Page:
Architects design space. A building is just a way to create spaces. Information architects at Oracle design relationships with abstract concepts. So far the main way we have to create visible spaces for our users is by projecting pixels onto glass screens.
This may change someday. If the promise of virtual reality is ever achieved, we may be able to sculpt entirely new realities and change the very way that people experience space.
One sneak peek into this possible future is now on display at Pace Gallery in Menlo Park. Last week the AppsLab research and design team toured the Living Digital Space and Future Parks exhibit by the renowned Japanese art collective teamLab.
Still photographs do not do this exhibit justice. Each installation is a space which surrounds you with moving imagery. Some of these spaces felt like VR without the goggles – almost like being on a holodeck.
The artwork has a beautiful Japanese aesthetic. The teamLab artists are exploring a concept they call ultra subjective space. Their theory is that art shapes the way people of different cultures experience space.
Since the renaissance, people in the west have been taught to construct their experience of spatial reality like perspective paintings with themselves as a point observer. Premodern Japanese art, in contrast, might have taught people to experience a very different flattened perspective which places them inside each space: subjective instead of objective.
To explore this idea, teamLab starts with three dimensional computer models and uses mathematical techniques to create flattened perspectives which then form the basis for various animated experiences. I can’t say that the result actually changed my perception of reality, but the experience was both sublime and thought-provoking.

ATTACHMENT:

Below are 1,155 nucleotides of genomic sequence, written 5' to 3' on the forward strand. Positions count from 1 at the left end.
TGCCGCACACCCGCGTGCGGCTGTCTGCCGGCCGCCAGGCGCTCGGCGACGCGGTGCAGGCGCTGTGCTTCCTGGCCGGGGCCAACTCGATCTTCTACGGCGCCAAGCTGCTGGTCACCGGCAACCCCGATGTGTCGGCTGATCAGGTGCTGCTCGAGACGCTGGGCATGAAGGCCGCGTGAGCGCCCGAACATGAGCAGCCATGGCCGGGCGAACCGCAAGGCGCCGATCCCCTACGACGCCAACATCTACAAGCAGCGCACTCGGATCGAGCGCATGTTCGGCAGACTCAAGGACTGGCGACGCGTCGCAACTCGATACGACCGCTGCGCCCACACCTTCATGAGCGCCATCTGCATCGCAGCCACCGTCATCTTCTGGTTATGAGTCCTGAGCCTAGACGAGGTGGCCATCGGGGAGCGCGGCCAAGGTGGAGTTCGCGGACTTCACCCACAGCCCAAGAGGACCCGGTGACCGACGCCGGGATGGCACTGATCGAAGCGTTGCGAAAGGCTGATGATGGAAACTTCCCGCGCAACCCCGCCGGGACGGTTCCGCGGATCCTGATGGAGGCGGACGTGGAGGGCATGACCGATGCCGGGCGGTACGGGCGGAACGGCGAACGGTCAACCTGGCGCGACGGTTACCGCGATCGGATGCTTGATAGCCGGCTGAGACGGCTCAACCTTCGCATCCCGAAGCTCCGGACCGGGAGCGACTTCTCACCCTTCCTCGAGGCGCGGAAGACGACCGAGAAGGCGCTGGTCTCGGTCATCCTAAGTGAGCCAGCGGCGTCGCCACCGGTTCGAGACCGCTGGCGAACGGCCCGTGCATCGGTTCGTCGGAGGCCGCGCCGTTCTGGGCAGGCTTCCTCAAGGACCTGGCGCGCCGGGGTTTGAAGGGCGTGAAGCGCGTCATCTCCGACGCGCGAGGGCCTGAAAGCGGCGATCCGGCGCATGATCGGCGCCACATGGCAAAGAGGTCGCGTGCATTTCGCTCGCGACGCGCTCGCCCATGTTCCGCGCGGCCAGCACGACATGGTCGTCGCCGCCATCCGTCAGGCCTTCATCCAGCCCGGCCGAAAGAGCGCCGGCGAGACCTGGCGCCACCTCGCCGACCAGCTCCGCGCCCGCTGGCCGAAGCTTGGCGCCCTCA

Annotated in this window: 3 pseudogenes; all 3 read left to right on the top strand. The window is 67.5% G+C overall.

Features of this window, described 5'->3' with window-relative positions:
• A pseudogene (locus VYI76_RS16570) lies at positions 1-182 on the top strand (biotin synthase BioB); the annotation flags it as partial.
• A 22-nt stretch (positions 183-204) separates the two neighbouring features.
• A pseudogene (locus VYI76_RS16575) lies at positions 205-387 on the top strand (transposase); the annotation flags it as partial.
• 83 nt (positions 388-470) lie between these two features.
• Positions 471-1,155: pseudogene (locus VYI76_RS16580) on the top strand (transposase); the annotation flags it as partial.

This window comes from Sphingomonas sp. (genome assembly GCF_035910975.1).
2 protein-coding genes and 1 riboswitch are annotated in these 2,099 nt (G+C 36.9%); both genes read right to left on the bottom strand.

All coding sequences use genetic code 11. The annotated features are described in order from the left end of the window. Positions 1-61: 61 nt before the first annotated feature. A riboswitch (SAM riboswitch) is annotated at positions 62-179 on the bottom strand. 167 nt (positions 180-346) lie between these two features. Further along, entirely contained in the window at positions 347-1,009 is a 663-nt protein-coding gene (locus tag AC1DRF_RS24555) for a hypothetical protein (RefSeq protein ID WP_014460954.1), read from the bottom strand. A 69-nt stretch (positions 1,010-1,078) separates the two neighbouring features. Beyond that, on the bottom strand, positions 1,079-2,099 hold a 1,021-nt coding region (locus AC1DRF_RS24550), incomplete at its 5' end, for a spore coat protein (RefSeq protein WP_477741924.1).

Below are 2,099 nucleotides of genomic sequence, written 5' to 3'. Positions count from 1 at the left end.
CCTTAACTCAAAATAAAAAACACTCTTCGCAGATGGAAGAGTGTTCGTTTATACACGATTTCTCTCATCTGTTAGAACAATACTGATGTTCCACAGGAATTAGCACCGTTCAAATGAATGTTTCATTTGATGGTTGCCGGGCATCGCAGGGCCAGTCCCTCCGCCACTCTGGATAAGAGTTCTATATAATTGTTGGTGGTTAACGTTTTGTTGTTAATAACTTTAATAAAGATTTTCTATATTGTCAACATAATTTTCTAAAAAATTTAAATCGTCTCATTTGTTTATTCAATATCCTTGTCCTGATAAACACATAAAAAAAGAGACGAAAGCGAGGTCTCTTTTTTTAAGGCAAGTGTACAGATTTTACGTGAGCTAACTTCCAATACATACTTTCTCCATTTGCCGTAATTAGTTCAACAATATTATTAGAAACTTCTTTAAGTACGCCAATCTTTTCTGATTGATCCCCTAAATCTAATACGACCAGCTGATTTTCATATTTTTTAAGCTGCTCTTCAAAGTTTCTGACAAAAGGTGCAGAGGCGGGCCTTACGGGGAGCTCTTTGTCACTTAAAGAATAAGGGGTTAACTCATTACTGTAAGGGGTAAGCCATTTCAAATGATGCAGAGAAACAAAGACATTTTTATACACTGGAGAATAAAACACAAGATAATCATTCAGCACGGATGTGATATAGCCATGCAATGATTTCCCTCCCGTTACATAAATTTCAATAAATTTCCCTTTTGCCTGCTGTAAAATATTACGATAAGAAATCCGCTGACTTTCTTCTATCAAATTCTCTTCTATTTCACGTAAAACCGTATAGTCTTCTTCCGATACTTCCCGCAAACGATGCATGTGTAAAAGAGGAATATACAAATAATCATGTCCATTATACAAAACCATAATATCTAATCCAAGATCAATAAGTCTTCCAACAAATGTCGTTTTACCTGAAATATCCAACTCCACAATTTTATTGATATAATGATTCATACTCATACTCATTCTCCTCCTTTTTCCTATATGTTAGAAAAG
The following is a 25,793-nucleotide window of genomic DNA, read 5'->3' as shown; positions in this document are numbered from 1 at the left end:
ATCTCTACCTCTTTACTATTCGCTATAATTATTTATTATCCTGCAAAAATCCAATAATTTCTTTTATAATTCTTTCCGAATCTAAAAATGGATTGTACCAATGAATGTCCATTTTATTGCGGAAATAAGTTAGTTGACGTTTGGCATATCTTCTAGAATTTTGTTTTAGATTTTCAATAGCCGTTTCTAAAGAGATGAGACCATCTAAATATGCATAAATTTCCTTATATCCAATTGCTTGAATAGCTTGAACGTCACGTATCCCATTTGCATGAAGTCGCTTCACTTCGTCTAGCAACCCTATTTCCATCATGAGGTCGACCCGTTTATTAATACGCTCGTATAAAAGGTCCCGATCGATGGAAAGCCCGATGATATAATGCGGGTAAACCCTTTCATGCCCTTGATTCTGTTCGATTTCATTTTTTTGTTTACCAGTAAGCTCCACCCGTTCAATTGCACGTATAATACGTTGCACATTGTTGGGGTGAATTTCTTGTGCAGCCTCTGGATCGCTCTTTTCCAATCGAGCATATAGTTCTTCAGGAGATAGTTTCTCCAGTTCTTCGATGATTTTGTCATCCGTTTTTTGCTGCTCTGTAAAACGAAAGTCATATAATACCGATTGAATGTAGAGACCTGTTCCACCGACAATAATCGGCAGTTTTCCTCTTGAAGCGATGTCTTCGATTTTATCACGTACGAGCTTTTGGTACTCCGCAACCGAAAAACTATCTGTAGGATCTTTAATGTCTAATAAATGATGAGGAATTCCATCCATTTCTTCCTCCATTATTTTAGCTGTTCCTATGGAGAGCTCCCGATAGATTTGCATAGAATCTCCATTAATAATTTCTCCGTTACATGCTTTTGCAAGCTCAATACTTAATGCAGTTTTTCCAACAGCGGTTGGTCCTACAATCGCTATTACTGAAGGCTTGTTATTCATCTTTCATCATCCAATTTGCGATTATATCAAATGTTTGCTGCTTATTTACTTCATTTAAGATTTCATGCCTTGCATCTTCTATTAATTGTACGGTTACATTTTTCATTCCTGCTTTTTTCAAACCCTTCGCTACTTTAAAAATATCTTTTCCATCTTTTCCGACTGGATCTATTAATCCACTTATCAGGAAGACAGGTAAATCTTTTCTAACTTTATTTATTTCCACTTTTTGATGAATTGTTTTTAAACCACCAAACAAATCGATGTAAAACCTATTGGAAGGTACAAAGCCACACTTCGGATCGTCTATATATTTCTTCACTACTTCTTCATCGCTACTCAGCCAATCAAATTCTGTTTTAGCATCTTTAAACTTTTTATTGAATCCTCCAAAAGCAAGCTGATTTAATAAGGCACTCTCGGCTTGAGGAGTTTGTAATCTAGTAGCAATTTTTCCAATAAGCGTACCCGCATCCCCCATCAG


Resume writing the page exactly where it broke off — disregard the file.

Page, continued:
Their final installation was kid-centric. In one area, visitors were given paper and crayons and were asked to draw spaceships, cars, and sea creatures. When you placed your drawing under a scanner it became animated and was immediately projected onto one of two giant murals. We made an AppsLab fish and an AppsLab flying saucer.
Another area lets you hop across virtual lillypads or build animated cities with highways, rivers, and train tracks by moving coded wooden blocks around a tabletop. I could imagine using such a tabletop to do supply chain management.
Ultra subjective space is a pretty high brow concept. It’s interesting to speculate that ancient Japanese people may have experienced space in a different way than we do now, though I don’t see any way of proving it. But the possibility of changing something that fundamental is certainly an exciting idea. If virtual reality ever lets us do this, the future may indeed be not just stranger than we imagine, but stranger than we can imagine.
Living Digital Space and Future Parks will be on display at the Pace Gallery in Menlo Park through December 18, 2016.